EspañolCaribbean Business has reported that women continue to out earn men in Puerto Rico. On average, Puerto Rican women earn nearly US$23,000 a year, or about $800 more than men — a 3 percent difference. Across the United States, men still out earn women by a significant amount, although that doesn’t infer an unjust “wage gap,” one of several feminist myths that just won’t die.
This important insight fell on deaf ears with the island’s media. It is important, because family courts in Puerto Rico still treat the woman as the better parent and in need of her former spouse’s money. With near universality, women get paid both spousal and child support in custody cases in the commonwealth, even if they earn more than their spouse.
Spousal support (now a form of revenge) began as a way to help women when they left a troubled marriage, since traditionally women stayed home and took care of the kids — hence the notion that women were always the better caregivers. By default, they were the primary caregivers.
Obviously, times have changed. Women have been the majority of college graduates for two decades, the majority in professional positions for more than a decade, and now out earn men. They also spend as much time away from their children as their male counterparts while pursuing a career.
When discussing divorce at the water cooler, women in the Puerto Rico often claim that it is the right of women to maintain their standard of living after divorce. While courts enforce that belief, no such right is afforded to men. When a man must give up half of his income and his home to his ex-wife, how can he maintain his standard of living? Men have been left virtually homeless by family courts.
When it comes to the question of equal rights, I am a firm believer in two principles: (1) women are adults and responsible for themselves, and (2) equal rights also mean equal responsibility. To that end, in the constitution attached to my recent petition for Puerto Rico independence, I took on the issue of divorce equality (otherwise known as “men’s rights”) head on: the proposed constitution would stop all current orders of spousal support, prohibit spousal support in the future, and require joint custody and time in all future divorce cases.
Joint time means that half of the year the child lives with the mother, and the father pays child support as a percentage of income that automatically goes up and down as his earnings rise and fall. This would occur regardless of whether he was fired, laid off, or quit a high paying job to become a school teacher.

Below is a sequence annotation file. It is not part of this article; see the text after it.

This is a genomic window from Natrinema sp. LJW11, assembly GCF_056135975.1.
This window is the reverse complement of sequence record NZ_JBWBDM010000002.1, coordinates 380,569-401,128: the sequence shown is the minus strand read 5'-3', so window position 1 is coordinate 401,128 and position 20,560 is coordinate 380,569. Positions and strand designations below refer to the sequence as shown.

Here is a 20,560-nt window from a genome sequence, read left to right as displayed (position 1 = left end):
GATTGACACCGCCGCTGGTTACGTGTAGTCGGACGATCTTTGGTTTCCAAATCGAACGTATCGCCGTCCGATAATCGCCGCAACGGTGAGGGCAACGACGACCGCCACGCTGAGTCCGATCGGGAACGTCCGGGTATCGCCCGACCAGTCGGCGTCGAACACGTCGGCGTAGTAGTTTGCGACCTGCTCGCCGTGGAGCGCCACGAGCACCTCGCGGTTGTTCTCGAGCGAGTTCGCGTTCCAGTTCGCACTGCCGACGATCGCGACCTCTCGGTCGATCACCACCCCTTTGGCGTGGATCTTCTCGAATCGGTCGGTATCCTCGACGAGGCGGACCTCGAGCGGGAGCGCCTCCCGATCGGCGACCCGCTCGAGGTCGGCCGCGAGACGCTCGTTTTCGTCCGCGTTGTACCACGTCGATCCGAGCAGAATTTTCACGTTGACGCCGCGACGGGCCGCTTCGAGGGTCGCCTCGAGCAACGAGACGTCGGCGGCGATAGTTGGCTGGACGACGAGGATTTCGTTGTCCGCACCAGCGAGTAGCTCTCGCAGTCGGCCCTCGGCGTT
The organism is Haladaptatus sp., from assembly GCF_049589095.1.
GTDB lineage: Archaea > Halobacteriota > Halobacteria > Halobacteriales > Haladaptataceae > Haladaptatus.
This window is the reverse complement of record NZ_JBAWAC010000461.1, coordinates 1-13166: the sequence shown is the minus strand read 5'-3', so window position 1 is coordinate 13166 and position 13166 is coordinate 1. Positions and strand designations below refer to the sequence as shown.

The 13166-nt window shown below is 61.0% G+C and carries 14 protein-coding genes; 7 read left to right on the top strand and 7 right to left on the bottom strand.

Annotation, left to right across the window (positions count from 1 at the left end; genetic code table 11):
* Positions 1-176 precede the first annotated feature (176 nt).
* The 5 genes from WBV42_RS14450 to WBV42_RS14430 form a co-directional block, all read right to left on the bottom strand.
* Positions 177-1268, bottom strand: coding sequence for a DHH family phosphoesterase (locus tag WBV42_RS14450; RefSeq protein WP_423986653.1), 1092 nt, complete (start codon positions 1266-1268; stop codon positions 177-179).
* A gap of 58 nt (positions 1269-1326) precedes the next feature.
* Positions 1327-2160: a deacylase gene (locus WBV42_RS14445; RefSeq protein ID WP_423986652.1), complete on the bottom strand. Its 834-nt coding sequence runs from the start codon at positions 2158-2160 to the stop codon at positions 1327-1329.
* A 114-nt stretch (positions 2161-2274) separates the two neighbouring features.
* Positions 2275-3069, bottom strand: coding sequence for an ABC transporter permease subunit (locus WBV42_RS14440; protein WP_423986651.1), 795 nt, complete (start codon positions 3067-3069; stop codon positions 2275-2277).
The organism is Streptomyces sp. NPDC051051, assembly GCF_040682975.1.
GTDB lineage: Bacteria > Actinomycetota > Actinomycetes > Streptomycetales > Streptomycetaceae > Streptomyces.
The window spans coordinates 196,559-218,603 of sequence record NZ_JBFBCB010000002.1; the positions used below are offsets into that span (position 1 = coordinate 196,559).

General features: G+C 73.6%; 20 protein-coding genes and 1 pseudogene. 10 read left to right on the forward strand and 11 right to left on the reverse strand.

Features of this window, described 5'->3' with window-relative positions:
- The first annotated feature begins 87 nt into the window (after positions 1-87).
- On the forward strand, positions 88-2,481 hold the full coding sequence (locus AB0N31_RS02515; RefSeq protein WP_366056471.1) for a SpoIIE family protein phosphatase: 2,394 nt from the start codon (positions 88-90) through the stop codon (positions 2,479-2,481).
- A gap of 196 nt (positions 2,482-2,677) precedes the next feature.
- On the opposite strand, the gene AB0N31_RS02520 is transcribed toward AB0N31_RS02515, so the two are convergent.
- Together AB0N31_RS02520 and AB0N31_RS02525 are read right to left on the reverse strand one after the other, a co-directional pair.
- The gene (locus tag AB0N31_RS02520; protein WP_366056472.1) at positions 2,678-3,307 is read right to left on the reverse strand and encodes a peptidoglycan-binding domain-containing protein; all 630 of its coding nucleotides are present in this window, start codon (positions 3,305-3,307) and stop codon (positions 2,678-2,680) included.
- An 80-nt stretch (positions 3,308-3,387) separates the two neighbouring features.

This is how it works before and during a marriage, and there is no reason why it shouldn’t be the same after marriage. For the other half of the year, the child stays with the father, and the mother pays the father child support at the exact same percentage.
Disqualification or loss of parental rights can only come from a conviction of a crime against the child or other children (sexual predators), major drug addiction, or as a result of rape or incest. That is to say, the rapist has no rights to the child. Had that been in force, a rape victim would never be forced to pay child support to their rapist as occurred in Arizona.
Women have learned a hard lesson in recent years too. Women who have married another woman’s discarded frog, who turned out to be a prince, suffer from the loss of their husband’s income. They are powerless, as their new husband must send part of their income to the ex-wife. That takes money out of the family bank account and food off the table for children of the second marriage and family.
Yet no political party will address this issue. They won’t address it, because the other party, whichever one it is, would attack them for a “war on women.” This is also why men tired of paying spousal support, and wives of those men stuck in eternal financial slavery, have no other choice but to sign my petition for independence. No other party or group will stand up for your rights to keep the money you earn from someone who no longer wants to share your life, but is most willing to share your money.
Upon implementation of the declaration for Puerto Rico, the new constitution would take effect and automatically repeal all previous orders of spousal support, grant fathers equal rights to their kids, and hold women equally responsible for child-support payments. If you want change, you actually have to make a change. Here is one change you can make, simply by adding your name. You can sign the English version here and the Spanish version here.